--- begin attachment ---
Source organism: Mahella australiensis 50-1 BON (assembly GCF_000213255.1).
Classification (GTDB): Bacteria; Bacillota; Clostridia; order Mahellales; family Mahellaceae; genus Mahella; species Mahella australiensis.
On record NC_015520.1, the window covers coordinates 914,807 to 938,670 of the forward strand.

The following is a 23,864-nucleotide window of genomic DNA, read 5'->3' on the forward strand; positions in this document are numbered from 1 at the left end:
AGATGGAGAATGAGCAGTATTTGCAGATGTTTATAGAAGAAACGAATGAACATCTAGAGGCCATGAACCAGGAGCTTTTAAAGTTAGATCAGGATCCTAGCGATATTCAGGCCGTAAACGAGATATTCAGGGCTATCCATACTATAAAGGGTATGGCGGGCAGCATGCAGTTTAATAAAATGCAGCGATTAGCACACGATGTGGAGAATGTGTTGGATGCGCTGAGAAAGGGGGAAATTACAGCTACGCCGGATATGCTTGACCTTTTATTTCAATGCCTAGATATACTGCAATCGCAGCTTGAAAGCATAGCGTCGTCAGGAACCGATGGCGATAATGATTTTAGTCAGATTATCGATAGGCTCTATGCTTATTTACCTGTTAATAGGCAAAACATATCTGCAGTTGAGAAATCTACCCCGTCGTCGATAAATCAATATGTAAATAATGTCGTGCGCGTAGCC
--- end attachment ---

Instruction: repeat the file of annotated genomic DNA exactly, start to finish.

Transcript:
Source organism: Mahella australiensis 50-1 BON (assembly GCF_000213255.1).
Classification (GTDB): Bacteria; Bacillota; Clostridia; order Mahellales; family Mahellaceae; genus Mahella; species Mahella australiensis.
On record NC_015520.1, the window covers coordinates 914,807 to 938,670 of the forward strand.

The following is a 23,864-nucleotide window of genomic DNA, read 5'->3' on the forward strand; positions in this document are numbered from 1 at the left end:
AGATGGAGAATGAGCAGTATTTGCAGATGTTTATAGAAGAAACGAATGAACATCTAGAGGCCATGAACCAGGAGCTTTTAAAGTTAGATCAGGATCCTAGCGATATTCAGGCCGTAAACGAGATATTCAGGGCTATCCATACTATAAAGGGTATGGCGGGCAGCATGCAGTTTAATAAAATGCAGCGATTAGCACACGATGTGGAGAATGTGTTGGATGCGCTGAGAAAGGGGGAAATTACAGCTACGCCGGATATGCTTGACCTTTTATTTCAATGCCTAGATATACTGCAATCGCAGCTTGAAAGCATAGCGTCGTCAGGAACCGATGGCGATAATGATTTTAGTCAGATTATCGATAGGCTCTATGCTTATTTACCTGTTAATAGGCAAAACATATCTGCAGTTGAGAAATCTACCCCGTCGTCGATAAATCAATATGTAAATAATGTCGTGCGCGTAGCC